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Posts Tagged ‘Mainland China’

This series of posts by Dr. Shibao Guo (University of Calgary, Canada) is a truncated version of an article (Guo, 2012) that appears in a recent special issue of the scholarly journal Canadian and International Education. Part 1 provided an overview of the present state of education for migrants and the curious and little known phenomenon of migrant teachers. Part 2 describes the places where the research was conducted as well as the methods used to collect data.

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Due to the obvious practical limitations of studying such a large phenomenon, this study focused on migrant teachers in two cities, Shenzhen and Zhuhai, both in Guangdong Province. These two cities were chosen because it was in Guangdong that Deng Xiaoping initiated experiments with the market economy in the 1980s, a policy shift that led to the mass migration that we see today. The purpose of the study was to understand the unique conditions, challenges, and experiences of migrant teachers. By 2009, Shenzhen’s population had reached 8.9 million, including 6.5 million migrants (Shenzhen Statistics Bureau, 2010). One third of Zhuhai’s population is people without local hukou (户口-household registration). Given the growing migrant population in both cities and the challenges they face, data collected in this study offers a glimpse into the changes in education and the experience of migrant teachers under China’s market economy. (more…)

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In a previous photo essay, I talked a bit about the hidden (and not so hidden) curriculum of school courtyard pedagogy. Today, a different kind of pedagogy: the pedagogy of educational desire. Much is made of the high value placed on educational attainment in Chinese culture (see here for a somewhat deeper discussion). This photo essay introduces one form that the instilling of educational desire takes in Mainland China. (more…)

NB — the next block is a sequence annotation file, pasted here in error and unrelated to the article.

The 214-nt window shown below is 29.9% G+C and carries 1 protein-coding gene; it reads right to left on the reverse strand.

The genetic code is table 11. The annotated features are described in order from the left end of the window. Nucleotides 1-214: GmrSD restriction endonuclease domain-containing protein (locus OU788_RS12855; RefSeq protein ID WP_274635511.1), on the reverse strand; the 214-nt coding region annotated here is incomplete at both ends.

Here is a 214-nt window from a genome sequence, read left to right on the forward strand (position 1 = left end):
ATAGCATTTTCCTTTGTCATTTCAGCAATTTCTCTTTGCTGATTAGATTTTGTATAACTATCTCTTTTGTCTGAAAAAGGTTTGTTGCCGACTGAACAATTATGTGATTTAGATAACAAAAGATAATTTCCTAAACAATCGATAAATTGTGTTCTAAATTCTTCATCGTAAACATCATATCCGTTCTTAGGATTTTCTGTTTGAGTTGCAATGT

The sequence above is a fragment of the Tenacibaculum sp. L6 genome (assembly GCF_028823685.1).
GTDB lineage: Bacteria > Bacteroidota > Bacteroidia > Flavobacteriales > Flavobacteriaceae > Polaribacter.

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(see my full review of the book here in the Journal of Contemporary Issues in Education)

In his recent book, Governing Educational Desire (2011)Andrew Kipnis examines a phenomenon that for China insiders and outsiders alike has become common-sense orthodoxy. After all, who by now doesn’t assume that the pursuit of ever higher educational credentials is a universal feature of “Chinese” societies and sub-cultures around the world? For those interested in a more critical perspective on such understandings of Chinese society and culture, Kipnis’ contribution is a welcome one. (more…)

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A vocation of the heart is a blog concerned with all things education in Mainland China. My hope is that this blog will promote scholarly discussion of Chinese education and society that goes beyond the common sense  and often stereotypical commentary that dominates on line discussion forums. Clearly the CCP, its policies, and its mode and practices of governance will be important, but I hope that discussions will  avoid the tendency to reduce China to an “imagined totality” defined by the proclamations of its ruling elite (Zhang, 2008). (more…)

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